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Re: [dvd-discuss] Slashdot article - Canadian Tariffs
- To: Charles Ballowe <hangman(at)steelballs.org>
- Subject: Re: [dvd-discuss] Slashdot article - Canadian Tariffs
- From: Scott A Crosby <crosby(at)qwes.math.cmu.edu>
- Date: Tue, 12 Mar 2002 13:53:22 -0500 (EST)
- Cc: <dvd-discuss(at)cyber.law.harvard.edu>
- In-reply-to: <20020312123119.A11508@steelballs.org>
- Reply-to: dvd-discuss(at)cyber.law.harvard.edu
- Sender: owner-dvd-discuss(at)cyber.law.harvard.edu
On Tue, 12 Mar 2002, Charles Ballowe wrote:
> Some of these sound a bit out of line -- obviously the one writing the
> law has no clue as to the cost of some of these items.
> On Tue, Mar 12, 2002 at 12:57:14PM -0500, Arnold G. Reinhold wrote:
> > (b) 59¢ for each CD-R, CD-RW or each unit of any other type
> > of recordable or rewritable compact disc of 100 megabytes or
> > more of storage capacity;
> This at least doubles the cost of those media, how do they justify it?
> > (c) $1.23 for each CD-R Audio, CD-RW Audio or MiniDisc;
> What's the difference between these and the previous one? These are
> officially sold to hold music maybe? Technically no different?
> I know they're more expensive to buy because some money goes to the
> record companies or something -- kinda odd to me, but...
Yep, there are such things as 'audio CD writers', which were sold as
standalone. They check the blank to see if has a particular flag burnt on
it indicating that its an expensive audio disc, and refuse to burn if the
flag isn't there. Audio blanks have an additional royalty to 'compensate'
artists for piracy. (So, every garage band is funding Britney Spears)
Conceptually, the data-cd writers came in via the back door.
> > (d) 0.8¢ for each megabyte of memory in each removable elec-
> > tronic memory card, each removable flash memory storage
> > medium of any type, or each removable micro-hard drive;
> yow -- +$80 to the price of a 1G microdrive, not quite fair.
Nope. 1000 * $.008 = $8
> > (f) 2.1¢ for each megabyte of memory in each non-removable
> > electronic memory card or each non-removable flash memory
> > storage medium of any type incorporated into each MP3 player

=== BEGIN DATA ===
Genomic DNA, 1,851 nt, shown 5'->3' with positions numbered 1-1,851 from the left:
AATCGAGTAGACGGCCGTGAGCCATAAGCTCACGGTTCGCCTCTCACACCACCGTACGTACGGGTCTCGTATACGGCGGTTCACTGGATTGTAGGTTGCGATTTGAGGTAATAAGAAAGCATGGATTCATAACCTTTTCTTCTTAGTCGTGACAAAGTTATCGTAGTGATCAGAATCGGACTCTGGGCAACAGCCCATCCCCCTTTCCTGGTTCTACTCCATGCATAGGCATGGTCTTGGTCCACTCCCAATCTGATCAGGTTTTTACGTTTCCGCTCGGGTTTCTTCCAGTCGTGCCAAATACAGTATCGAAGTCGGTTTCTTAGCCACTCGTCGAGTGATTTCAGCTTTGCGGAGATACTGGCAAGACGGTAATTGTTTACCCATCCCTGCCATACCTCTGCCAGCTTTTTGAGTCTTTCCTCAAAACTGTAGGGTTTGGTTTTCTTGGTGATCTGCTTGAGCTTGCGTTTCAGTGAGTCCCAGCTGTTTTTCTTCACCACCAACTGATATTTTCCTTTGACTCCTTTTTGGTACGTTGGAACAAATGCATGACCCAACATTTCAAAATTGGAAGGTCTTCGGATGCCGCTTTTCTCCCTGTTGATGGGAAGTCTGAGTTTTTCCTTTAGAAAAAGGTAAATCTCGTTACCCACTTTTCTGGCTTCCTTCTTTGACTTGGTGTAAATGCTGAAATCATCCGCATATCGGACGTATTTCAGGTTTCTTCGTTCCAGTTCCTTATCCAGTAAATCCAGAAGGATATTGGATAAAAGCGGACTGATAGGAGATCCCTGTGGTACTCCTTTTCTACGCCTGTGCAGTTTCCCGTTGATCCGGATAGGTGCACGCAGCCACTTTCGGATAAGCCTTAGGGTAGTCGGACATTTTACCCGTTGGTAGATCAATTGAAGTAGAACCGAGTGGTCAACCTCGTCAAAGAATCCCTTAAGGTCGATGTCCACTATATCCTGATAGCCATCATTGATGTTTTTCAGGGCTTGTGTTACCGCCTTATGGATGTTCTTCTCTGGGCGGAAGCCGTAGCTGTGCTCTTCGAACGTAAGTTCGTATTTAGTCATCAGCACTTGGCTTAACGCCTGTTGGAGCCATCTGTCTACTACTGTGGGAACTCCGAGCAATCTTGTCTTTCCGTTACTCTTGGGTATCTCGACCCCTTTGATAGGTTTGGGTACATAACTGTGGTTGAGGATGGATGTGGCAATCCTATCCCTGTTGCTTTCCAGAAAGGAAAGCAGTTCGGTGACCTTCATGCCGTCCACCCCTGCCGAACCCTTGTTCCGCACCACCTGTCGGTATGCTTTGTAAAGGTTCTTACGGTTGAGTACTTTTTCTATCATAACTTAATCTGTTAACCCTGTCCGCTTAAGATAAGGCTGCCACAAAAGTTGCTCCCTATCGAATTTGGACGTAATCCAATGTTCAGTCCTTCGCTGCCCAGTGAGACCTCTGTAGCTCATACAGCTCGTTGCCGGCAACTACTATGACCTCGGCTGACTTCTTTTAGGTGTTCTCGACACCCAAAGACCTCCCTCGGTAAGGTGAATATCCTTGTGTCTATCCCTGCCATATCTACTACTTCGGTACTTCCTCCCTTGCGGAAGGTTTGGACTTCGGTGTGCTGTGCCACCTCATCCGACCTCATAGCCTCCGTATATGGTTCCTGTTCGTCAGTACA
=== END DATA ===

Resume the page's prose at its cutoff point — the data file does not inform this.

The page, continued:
> > or into each similar device with internal electronic or flash
> > memory that is intended for use primarily to record and play
> > music;
> So, do they mean by the measurements that hard drive companies use to
> sell you a drive that sounds bigger than it really is (MB = 1000000 bytes
> instead of 2^20 bytes and GB = 1000000000 bytes instead of 2^30 bytes)
> Maybe this will keep the hard drive makers honest -- gotta find some
> good in the bad, right?
> > (g) $21 for each gigabyte of memory in each non-removable
> > hard drive incorporated into each MP3 player or into each simi-
> > lar device with an internal hard drive that is intended for use
> > primarily to record and play music. "
Note that if you assume 1000 megs/gig, then $21/gig equals $.021/meg. It
seems that both use the same royalty rate.
> so -- something like the HP-de100 or whatever its called would go up
> in price $800 from it's already expensive $1500.
Haven't heard of it that device.
But if HD's increase in aerial density the rate they have, in two years
when they're shipping with HD's, thrice the size, such a levy would be
doubling the cost of the device....
Then again, knowing creativity in the business climate, they'll probably
sell devices without storage; and you just plug in whatever HD or flash
storage you want. (Retailers will bundle it with appropriate storage.)
The royalty on CD-R's and removable storage would bite; it would be harder
to work around, until people see that spindles of CD-R's cost over a